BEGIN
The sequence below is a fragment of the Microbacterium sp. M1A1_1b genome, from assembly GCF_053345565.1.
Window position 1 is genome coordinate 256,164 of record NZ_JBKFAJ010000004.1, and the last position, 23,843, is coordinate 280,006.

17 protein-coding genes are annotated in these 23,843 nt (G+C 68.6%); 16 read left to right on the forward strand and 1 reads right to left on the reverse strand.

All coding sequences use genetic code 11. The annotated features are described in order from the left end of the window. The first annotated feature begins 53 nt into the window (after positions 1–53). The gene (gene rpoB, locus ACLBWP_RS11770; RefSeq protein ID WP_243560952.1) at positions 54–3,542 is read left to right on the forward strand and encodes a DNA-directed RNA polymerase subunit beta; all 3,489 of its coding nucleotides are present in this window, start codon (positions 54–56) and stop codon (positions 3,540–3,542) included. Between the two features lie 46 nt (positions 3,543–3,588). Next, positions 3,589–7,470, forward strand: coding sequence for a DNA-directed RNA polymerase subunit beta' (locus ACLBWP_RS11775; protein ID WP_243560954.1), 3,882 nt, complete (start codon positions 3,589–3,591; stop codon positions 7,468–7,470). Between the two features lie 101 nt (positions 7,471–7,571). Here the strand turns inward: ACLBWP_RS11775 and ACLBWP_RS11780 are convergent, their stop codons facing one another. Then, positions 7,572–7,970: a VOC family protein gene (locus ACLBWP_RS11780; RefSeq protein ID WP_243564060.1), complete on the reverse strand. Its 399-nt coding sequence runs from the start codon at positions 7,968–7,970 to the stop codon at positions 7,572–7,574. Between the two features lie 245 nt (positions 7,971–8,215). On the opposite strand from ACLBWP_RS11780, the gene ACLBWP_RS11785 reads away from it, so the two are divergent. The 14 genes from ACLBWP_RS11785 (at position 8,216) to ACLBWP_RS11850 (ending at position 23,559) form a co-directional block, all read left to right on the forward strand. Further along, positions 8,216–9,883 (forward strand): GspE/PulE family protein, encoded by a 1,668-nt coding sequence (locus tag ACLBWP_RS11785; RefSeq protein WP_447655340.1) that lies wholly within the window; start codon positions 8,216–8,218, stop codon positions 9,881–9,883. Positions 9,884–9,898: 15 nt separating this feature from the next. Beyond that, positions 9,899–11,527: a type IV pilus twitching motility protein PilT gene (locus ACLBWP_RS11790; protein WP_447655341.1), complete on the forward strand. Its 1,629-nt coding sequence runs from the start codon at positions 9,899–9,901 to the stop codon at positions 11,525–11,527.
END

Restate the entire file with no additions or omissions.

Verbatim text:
The sequence below is a fragment of the Microbacterium sp. M1A1_1b genome, from assembly GCF_053345565.1.
Window position 1 is genome coordinate 256,164 of record NZ_JBKFAJ010000004.1, and the last position, 23,843, is coordinate 280,006.

17 protein-coding genes are annotated in these 23,843 nt (G+C 68.6%); 16 read left to right on the forward strand and 1 reads right to left on the reverse strand.

All coding sequences use genetic code 11. The annotated features are described in order from the left end of the window. The first annotated feature begins 53 nt into the window (after positions 1–53). The gene (gene rpoB, locus ACLBWP_RS11770; RefSeq protein ID WP_243560952.1) at positions 54–3,542 is read left to right on the forward strand and encodes a DNA-directed RNA polymerase subunit beta; all 3,489 of its coding nucleotides are present in this window, start codon (positions 54–56) and stop codon (positions 3,540–3,542) included. Between the two features lie 46 nt (positions 3,543–3,588). Next, positions 3,589–7,470, forward strand: coding sequence for a DNA-directed RNA polymerase subunit beta' (locus ACLBWP_RS11775; protein ID WP_243560954.1), 3,882 nt, complete (start codon positions 3,589–3,591; stop codon positions 7,468–7,470). Between the two features lie 101 nt (positions 7,471–7,571). Here the strand turns inward: ACLBWP_RS11775 and ACLBWP_RS11780 are convergent, their stop codons facing one another. Then, positions 7,572–7,970: a VOC family protein gene (locus ACLBWP_RS11780; RefSeq protein ID WP_243564060.1), complete on the reverse strand. Its 399-nt coding sequence runs from the start codon at positions 7,968–7,970 to the stop codon at positions 7,572–7,574. Between the two features lie 245 nt (positions 7,971–8,215). On the opposite strand from ACLBWP_RS11780, the gene ACLBWP_RS11785 reads away from it, so the two are divergent. The 14 genes from ACLBWP_RS11785 (at position 8,216) to ACLBWP_RS11850 (ending at position 23,559) form a co-directional block, all read left to right on the forward strand. Further along, positions 8,216–9,883 (forward strand): GspE/PulE family protein, encoded by a 1,668-nt coding sequence (locus tag ACLBWP_RS11785; RefSeq protein WP_447655340.1) that lies wholly within the window; start codon positions 8,216–8,218, stop codon positions 9,881–9,883. Positions 9,884–9,898: 15 nt separating this feature from the next. Beyond that, positions 9,899–11,527: a type IV pilus twitching motility protein PilT gene (locus ACLBWP_RS11790; protein WP_447655341.1), complete on the forward strand. Its 1,629-nt coding sequence runs from the start codon at positions 9,899–9,901 to the stop codon at positions 11,525–11,527.